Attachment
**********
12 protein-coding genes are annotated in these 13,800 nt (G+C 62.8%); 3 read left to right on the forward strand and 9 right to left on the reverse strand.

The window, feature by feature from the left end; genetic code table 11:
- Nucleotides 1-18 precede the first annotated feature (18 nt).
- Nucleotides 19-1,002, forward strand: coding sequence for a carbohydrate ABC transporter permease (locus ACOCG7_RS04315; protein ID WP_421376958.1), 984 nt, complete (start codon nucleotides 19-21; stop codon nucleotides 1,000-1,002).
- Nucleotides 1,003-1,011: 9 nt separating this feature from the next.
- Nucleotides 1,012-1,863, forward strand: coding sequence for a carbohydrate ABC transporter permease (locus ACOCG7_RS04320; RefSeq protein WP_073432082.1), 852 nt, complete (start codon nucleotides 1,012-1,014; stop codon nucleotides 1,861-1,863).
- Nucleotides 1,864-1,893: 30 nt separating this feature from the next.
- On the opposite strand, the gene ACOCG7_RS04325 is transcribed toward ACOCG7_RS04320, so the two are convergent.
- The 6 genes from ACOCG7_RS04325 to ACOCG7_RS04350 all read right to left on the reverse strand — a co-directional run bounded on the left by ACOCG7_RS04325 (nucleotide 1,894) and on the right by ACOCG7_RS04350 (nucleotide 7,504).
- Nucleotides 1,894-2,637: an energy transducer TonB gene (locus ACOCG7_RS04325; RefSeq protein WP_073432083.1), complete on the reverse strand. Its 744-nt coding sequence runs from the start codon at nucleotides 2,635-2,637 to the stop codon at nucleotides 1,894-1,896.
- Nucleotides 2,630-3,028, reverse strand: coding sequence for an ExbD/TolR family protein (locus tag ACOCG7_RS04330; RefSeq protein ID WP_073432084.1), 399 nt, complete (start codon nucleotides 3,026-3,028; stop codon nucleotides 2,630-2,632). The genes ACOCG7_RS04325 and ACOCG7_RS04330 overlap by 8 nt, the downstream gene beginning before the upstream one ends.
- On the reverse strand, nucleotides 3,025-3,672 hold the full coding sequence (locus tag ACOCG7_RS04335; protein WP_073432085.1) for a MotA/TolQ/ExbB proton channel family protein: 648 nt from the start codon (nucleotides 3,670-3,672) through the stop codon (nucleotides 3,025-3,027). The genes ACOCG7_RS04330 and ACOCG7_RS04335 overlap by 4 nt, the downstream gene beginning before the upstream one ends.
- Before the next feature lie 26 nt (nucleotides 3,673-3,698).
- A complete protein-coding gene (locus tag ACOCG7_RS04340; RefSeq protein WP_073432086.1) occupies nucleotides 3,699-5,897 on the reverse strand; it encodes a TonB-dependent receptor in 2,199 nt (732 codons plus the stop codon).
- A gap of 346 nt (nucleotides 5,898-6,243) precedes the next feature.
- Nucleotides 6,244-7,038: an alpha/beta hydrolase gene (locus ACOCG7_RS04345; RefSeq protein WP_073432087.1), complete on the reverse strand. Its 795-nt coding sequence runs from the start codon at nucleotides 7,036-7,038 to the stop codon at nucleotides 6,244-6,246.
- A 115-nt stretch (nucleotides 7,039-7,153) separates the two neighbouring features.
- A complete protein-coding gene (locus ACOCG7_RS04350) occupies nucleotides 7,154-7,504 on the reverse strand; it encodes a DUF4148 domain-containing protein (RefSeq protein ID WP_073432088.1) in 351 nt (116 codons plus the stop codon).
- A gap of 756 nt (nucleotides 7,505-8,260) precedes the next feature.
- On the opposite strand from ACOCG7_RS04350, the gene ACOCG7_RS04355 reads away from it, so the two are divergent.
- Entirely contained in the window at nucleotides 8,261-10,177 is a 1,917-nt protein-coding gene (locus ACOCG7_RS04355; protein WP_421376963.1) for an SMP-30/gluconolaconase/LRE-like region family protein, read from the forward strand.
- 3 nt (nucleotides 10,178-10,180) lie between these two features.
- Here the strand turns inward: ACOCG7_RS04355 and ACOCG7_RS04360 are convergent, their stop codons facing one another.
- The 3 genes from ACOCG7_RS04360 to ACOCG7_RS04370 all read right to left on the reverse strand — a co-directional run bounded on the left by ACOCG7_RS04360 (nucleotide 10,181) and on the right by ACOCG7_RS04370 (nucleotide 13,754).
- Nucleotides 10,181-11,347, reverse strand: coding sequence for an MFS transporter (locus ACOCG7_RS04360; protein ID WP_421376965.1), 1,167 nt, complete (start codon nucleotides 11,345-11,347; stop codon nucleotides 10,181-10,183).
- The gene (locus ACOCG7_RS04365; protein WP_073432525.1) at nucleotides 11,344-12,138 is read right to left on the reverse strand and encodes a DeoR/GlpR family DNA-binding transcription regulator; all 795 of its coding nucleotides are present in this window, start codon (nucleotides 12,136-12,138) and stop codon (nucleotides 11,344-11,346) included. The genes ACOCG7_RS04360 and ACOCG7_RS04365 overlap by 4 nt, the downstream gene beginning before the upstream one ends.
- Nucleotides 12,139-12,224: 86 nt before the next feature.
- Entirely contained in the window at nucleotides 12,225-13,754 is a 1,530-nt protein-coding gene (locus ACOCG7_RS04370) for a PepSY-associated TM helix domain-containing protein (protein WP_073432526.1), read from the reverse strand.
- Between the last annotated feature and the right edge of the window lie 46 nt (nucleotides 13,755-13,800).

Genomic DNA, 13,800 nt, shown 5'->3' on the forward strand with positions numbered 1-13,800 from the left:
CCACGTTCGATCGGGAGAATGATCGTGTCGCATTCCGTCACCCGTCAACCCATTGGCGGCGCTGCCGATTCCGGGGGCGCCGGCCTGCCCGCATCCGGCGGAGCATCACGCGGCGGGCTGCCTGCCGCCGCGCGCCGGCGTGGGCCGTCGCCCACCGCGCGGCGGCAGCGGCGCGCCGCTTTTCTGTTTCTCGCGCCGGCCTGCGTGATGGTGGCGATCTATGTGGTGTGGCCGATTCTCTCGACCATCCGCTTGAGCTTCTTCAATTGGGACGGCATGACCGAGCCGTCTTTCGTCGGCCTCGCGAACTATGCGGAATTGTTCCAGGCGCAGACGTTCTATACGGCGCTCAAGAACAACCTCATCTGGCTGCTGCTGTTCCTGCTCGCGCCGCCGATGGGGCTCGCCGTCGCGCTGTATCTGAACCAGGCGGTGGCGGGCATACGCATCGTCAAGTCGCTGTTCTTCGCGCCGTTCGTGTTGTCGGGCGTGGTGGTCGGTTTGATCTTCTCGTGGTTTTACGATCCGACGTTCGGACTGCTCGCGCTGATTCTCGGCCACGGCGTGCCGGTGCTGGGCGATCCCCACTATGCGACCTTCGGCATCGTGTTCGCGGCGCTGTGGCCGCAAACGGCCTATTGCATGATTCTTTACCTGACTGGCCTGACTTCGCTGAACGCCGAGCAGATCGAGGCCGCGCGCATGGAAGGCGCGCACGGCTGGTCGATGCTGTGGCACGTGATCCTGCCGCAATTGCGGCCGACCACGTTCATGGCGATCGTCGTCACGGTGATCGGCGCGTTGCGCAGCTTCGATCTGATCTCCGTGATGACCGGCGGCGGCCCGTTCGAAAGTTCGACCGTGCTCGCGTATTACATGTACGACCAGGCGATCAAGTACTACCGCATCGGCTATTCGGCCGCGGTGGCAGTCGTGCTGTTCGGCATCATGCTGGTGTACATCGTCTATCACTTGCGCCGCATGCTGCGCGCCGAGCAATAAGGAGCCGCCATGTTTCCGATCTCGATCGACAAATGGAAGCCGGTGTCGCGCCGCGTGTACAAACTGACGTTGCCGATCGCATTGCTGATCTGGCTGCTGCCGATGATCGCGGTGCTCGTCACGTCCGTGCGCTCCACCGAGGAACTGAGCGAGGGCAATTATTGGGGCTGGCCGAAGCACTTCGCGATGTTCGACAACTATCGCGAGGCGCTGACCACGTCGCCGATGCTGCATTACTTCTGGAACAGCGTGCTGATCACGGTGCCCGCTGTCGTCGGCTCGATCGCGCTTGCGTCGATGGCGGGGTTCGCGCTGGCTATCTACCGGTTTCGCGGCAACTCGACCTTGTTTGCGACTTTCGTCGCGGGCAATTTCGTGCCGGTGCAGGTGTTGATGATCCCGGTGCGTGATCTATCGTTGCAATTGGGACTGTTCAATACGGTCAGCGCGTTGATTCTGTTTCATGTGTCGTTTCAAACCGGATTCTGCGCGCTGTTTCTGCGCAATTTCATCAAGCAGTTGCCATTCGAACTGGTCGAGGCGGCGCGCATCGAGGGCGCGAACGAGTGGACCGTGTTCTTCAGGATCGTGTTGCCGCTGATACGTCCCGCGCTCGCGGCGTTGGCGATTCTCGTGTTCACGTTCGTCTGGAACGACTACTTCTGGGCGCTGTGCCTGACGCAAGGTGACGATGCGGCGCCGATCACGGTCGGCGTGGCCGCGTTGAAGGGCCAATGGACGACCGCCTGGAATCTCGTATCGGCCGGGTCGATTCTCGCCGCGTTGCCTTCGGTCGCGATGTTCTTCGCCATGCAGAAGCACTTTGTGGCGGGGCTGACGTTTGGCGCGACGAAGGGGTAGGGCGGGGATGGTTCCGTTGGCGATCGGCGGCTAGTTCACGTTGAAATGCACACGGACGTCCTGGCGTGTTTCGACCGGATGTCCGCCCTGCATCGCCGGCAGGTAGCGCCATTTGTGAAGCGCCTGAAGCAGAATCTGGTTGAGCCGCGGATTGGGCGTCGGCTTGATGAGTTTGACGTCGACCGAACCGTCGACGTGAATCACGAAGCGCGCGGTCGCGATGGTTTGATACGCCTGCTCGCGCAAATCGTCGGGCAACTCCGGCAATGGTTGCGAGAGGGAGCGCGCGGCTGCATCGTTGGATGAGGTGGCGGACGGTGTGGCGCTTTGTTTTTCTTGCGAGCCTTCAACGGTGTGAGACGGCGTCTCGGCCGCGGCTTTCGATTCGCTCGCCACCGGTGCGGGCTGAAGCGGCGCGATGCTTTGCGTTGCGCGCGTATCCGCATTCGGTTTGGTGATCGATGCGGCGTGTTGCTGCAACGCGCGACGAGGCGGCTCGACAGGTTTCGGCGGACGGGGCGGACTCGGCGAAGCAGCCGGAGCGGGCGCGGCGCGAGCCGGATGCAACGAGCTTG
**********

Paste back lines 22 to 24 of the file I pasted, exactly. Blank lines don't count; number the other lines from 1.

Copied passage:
- 3 nt (nucleotides 10,178-10,180) lie between these two features.
- Here the strand turns inward: ACOCG7_RS04355 and ACOCG7_RS04360 are convergent, their stop codons facing one another.
- The 3 genes from ACOCG7_RS04360 to ACOCG7_RS04370 all read right to left on the reverse strand — a co-directional run bounded on the left by ACOCG7_RS04360 (nucleotide 10,181) and on the right by ACOCG7_RS04370 (nucleotide 13,754).